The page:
Exam II Notes.docx - Title of Slide Why Do Youth Join Gangs...

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Title of Slide: Why Do Youth Join Gangs? Why Do Youth Join Gangs? Different question than “how do gangs develop?” o No clear theoretical approach to answer why youth join gangs o More difficult to answer o Important question to inform prevention and intervention programs Prevention – “stop it before it starts” Intervention – “stop it from happening again” A Public Health Approach to Gang Joining Public health-based approaches are useful o Based on “prevention paradigm” Primary: all kids face the same circumstances and are at the same risk Secondary: target people at the highest risk and lowest level of protection Tertiary: synonymous with intervention, just a different term o Target risk factors and protective factors Risk factors are “any factors which predict, or are associated with, gang joining” Protective factors are “characteristics that reduce the chance that a person will join a gang, even in the presence of risk factors” Public heath approach often discusses different domains (or classifications) of risk and protection o Individual o Family o Peer: having friends in gangs o School: poorly functioning schools, low attendance/graduation rates o Community: level of crime and criminal opportunity How Do We Detect Risk/Protective Factors? Compare gang members and non-gang members o Look for differences between the two groups o Often accomplished through surveys or interviews May also want to compare within gang status o Male gangs members vs. female gang members o White vs. Black vs. Latino o Core vs. peripheral o Stable vs. transitory Case Study: National Evaluation of G.R.E.A.T. The research design:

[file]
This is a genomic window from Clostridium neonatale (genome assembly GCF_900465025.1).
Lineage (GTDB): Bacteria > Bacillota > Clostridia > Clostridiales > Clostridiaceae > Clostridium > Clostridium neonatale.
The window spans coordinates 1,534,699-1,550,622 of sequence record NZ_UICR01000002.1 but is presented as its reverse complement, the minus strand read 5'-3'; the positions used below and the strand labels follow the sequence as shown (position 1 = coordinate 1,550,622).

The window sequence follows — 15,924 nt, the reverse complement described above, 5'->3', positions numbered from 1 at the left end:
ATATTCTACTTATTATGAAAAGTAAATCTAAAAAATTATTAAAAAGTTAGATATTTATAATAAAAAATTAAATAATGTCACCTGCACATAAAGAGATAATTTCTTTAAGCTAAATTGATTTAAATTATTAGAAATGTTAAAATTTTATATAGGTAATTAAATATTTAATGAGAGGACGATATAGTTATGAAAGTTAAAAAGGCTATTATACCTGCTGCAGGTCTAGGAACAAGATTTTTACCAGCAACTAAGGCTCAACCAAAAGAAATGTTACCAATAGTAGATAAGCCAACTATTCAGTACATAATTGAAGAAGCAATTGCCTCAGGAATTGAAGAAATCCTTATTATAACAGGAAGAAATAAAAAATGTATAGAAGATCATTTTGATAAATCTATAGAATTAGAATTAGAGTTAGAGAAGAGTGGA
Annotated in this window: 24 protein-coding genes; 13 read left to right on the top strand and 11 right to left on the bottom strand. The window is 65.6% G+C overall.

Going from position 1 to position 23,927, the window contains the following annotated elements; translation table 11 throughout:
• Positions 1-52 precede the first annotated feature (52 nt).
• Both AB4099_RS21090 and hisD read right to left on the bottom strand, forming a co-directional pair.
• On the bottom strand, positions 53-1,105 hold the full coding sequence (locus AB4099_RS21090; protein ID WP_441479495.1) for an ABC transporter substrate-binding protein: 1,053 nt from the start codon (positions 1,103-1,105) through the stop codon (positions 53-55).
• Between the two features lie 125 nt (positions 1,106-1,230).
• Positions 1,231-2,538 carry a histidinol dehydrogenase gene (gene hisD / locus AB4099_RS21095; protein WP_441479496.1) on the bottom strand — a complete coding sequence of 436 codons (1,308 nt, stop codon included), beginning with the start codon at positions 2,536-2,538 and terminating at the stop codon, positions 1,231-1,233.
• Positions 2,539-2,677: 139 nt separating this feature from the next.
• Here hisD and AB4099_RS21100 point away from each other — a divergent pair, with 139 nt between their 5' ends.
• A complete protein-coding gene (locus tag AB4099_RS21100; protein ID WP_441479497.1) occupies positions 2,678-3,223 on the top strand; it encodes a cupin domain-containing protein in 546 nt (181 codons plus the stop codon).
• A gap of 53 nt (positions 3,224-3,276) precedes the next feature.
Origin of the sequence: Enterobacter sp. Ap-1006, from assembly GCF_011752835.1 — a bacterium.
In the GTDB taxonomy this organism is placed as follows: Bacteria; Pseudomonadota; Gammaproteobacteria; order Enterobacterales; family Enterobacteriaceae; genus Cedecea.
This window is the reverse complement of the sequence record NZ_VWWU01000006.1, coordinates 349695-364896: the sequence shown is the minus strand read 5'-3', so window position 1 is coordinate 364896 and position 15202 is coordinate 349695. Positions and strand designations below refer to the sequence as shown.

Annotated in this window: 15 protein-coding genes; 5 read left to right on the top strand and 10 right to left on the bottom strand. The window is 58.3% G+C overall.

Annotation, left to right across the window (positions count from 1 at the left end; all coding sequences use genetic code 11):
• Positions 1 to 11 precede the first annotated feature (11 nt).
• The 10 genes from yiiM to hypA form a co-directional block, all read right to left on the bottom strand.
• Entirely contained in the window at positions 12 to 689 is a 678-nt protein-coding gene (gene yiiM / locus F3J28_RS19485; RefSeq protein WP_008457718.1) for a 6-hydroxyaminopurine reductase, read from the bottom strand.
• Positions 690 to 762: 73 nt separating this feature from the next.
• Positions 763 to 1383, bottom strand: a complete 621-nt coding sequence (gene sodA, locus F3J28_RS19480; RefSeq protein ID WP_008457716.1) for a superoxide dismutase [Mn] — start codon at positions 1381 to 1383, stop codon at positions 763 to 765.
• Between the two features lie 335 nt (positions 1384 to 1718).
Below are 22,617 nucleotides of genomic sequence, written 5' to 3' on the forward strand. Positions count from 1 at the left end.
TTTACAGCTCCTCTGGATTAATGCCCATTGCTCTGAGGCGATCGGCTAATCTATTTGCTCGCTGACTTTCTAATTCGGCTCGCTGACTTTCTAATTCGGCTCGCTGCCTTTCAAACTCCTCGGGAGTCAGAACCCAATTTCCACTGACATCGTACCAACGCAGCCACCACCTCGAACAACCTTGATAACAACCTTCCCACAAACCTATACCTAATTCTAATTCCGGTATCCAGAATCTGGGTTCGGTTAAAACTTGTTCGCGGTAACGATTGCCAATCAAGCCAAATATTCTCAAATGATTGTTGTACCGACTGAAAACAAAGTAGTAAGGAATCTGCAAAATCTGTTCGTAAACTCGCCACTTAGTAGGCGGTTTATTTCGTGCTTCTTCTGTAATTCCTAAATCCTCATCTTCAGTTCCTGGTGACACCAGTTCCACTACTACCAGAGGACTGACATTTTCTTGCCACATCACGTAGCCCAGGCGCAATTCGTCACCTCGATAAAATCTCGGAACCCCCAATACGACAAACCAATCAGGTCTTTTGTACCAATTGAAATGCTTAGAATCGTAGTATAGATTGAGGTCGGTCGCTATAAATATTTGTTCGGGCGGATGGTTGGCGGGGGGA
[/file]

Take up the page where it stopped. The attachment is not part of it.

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o Group administered, anonymous self-report surveys o 5,935 youth respondents (8 th graders) o Attending public schools in 11 U.S. cities o 42 schools, 315 classrooms o National Evaluation of the Gang Resistance Education and Training (G.R.E.A.T.) program o Funded by the U.S. Department of Justice Had to show evidence based on scientific evaluations that this program was effective Goal: o Reduce youth gang membership o Keep kids out of particularly violent activity Reduce crime among youth o Develop effective partnerships between youth and police Sampling Design o Purposive sample intended to be representative of the school districts o Three required criteria Existence of the GREAT program delivered to some – but not all – students in 1994 Geographic diversity Demographic diversity Sampling process o Identify sites with the GREAT program in 1994 o Identify schools providing geographic and demographic representation of the district o Gain approval of principals from each school o Obtain parental consent (with help of teachers) Passive consent (you send out a form to the parent: parents do not return form – child is still participating in study – have to specify no to remove them from study) in 10 sites Preferable for researchers Active consent
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